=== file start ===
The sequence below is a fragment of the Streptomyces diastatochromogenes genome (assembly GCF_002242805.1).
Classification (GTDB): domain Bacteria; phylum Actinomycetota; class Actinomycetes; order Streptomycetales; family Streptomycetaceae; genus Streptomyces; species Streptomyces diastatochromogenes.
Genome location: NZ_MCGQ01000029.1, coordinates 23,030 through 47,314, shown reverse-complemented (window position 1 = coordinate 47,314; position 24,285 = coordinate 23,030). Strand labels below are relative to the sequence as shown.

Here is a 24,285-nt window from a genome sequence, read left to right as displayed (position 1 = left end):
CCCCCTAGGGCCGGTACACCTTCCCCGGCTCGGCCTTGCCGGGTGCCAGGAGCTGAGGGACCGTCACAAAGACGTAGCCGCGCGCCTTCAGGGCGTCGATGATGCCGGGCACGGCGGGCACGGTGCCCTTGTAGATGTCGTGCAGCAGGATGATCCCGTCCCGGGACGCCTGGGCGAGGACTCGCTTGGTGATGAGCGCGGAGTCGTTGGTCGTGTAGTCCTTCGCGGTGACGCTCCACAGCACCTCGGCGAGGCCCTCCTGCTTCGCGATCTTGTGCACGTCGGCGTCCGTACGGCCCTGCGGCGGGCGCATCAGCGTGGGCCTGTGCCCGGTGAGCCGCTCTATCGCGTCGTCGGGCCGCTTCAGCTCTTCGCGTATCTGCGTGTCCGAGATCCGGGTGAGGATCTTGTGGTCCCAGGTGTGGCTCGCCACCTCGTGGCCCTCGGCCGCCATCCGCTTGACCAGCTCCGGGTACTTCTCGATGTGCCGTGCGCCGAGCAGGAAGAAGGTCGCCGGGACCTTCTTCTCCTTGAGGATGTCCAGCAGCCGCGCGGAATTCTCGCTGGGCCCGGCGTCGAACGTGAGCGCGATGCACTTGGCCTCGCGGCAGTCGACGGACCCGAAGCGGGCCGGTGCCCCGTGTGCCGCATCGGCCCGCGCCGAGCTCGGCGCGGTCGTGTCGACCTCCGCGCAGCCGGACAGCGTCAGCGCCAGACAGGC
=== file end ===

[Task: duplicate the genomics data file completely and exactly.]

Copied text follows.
The sequence below is a fragment of the Streptomyces diastatochromogenes genome (assembly GCF_002242805.1).
Classification (GTDB): domain Bacteria; phylum Actinomycetota; class Actinomycetes; order Streptomycetales; family Streptomycetaceae; genus Streptomyces; species Streptomyces diastatochromogenes.
Genome location: NZ_MCGQ01000029.1, coordinates 23,030 through 47,314, shown reverse-complemented (window position 1 = coordinate 47,314; position 24,285 = coordinate 23,030). Strand labels below are relative to the sequence as shown.

Here is a 24,285-nt window from a genome sequence, read left to right as displayed (position 1 = left end):
CCCCCTAGGGCCGGTACACCTTCCCCGGCTCGGCCTTGCCGGGTGCCAGGAGCTGAGGGACCGTCACAAAGACGTAGCCGCGCGCCTTCAGGGCGTCGATGATGCCGGGCACGGCGGGCACGGTGCCCTTGTAGATGTCGTGCAGCAGGATGATCCCGTCCCGGGACGCCTGGGCGAGGACTCGCTTGGTGATGAGCGCGGAGTCGTTGGTCGTGTAGTCCTTCGCGGTGACGCTCCACAGCACCTCGGCGAGGCCCTCCTGCTTCGCGATCTTGTGCACGTCGGCGTCCGTACGGCCCTGCGGCGGGCGCATCAGCGTGGGCCTGTGCCCGGTGAGCCGCTCTATCGCGTCGTCGGGCCGCTTCAGCTCTTCGCGTATCTGCGTGTCCGAGATCCGGGTGAGGATCTTGTGGTCCCAGGTGTGGCTCGCCACCTCGTGGCCCTCGGCCGCCATCCGCTTGACCAGCTCCGGGTACTTCTCGATGTGCCGTGCGCCGAGCAGGAAGAAGGTCGCCGGGACCTTCTTCTCCTTGAGGATGTCCAGCAGCCGCGCGGAATTCTCGCTGGGCCCGGCGTCGAACGTGAGCGCGATGCACTTGGCCTCGCGGCAGTCGACGGACCCGAAGCGGGCCGGTGCCCCGTGTGCCGCATCGGCCCGCGCCGAGCTCGGCGCGGTCGTGTCGACCTCCGCGCAGCCGGACAGCGTCAGCGCCAGACAGGC